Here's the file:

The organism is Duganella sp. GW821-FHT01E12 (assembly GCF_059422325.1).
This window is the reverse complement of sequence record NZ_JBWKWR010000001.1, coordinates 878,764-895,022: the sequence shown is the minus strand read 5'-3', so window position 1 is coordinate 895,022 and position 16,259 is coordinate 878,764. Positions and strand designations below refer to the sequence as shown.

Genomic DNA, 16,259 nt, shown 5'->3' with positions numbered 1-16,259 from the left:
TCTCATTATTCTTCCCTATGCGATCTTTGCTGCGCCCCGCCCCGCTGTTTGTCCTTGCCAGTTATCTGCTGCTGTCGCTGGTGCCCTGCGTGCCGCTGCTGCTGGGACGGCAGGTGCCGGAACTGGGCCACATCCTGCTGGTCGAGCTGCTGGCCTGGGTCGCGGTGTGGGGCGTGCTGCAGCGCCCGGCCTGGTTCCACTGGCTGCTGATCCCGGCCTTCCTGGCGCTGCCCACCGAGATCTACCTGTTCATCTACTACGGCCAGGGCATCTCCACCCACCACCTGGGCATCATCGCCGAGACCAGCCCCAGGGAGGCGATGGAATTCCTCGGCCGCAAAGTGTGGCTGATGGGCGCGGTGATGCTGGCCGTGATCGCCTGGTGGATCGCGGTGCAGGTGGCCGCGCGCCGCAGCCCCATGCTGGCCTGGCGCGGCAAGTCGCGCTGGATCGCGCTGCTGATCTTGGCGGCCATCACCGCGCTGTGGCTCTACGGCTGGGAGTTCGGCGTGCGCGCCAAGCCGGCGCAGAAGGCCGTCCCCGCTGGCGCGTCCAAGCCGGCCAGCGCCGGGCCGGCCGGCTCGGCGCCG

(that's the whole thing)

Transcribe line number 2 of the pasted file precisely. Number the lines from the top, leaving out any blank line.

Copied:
This window is the reverse complement of sequence record NZ_JBWKWR010000001.1, coordinates 878,764-895,022: the sequence shown is the minus strand read 5'-3', so window position 1 is coordinate 895,022 and position 16,259 is coordinate 878,764. Positions and strand designations below refer to the sequence as shown.